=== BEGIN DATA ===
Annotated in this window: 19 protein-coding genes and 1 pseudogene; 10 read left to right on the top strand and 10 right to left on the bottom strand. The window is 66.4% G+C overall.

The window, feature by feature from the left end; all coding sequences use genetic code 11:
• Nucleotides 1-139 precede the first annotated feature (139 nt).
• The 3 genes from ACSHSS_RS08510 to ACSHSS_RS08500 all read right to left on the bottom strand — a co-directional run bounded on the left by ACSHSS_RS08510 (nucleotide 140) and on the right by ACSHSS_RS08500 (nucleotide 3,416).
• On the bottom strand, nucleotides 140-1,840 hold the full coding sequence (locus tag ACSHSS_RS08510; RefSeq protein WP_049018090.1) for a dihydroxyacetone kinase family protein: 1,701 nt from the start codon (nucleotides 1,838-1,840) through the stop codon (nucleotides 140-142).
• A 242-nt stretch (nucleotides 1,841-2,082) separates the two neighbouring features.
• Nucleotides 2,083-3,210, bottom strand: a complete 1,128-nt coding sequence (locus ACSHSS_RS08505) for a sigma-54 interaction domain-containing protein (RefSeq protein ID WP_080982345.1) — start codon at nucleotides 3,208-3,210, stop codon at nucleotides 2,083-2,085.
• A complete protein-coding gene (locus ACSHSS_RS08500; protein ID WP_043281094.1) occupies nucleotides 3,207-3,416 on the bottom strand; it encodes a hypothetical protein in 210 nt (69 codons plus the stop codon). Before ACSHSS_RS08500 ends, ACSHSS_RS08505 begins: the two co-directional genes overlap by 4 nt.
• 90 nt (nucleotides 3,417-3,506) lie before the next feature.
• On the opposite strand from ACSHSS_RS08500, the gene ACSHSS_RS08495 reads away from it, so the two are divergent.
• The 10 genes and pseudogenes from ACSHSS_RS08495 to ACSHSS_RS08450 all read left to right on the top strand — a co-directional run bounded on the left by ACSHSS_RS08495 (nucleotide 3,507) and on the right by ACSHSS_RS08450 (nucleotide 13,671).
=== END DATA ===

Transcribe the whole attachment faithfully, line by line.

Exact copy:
Annotated in this window: 19 protein-coding genes and 1 pseudogene; 10 read left to right on the top strand and 10 right to left on the bottom strand. The window is 66.4% G+C overall.

The window, feature by feature from the left end; all coding sequences use genetic code 11:
• Nucleotides 1-139 precede the first annotated feature (139 nt).
• The 3 genes from ACSHSS_RS08510 to ACSHSS_RS08500 all read right to left on the bottom strand — a co-directional run bounded on the left by ACSHSS_RS08510 (nucleotide 140) and on the right by ACSHSS_RS08500 (nucleotide 3,416).
• On the bottom strand, nucleotides 140-1,840 hold the full coding sequence (locus tag ACSHSS_RS08510; RefSeq protein WP_049018090.1) for a dihydroxyacetone kinase family protein: 1,701 nt from the start codon (nucleotides 1,838-1,840) through the stop codon (nucleotides 140-142).
• A 242-nt stretch (nucleotides 1,841-2,082) separates the two neighbouring features.
• Nucleotides 2,083-3,210, bottom strand: a complete 1,128-nt coding sequence (locus ACSHSS_RS08505) for a sigma-54 interaction domain-containing protein (RefSeq protein ID WP_080982345.1) — start codon at nucleotides 3,208-3,210, stop codon at nucleotides 2,083-2,085.
• A complete protein-coding gene (locus ACSHSS_RS08500; protein ID WP_043281094.1) occupies nucleotides 3,207-3,416 on the bottom strand; it encodes a hypothetical protein in 210 nt (69 codons plus the stop codon). Before ACSHSS_RS08500 ends, ACSHSS_RS08505 begins: the two co-directional genes overlap by 4 nt.
• 90 nt (nucleotides 3,417-3,506) lie before the next feature.
• On the opposite strand from ACSHSS_RS08500, the gene ACSHSS_RS08495 reads away from it, so the two are divergent.
• The 10 genes and pseudogenes from ACSHSS_RS08495 to ACSHSS_RS08450 all read left to right on the top strand — a co-directional run bounded on the left by ACSHSS_RS08495 (nucleotide 3,507) and on the right by ACSHSS_RS08450 (nucleotide 13,671).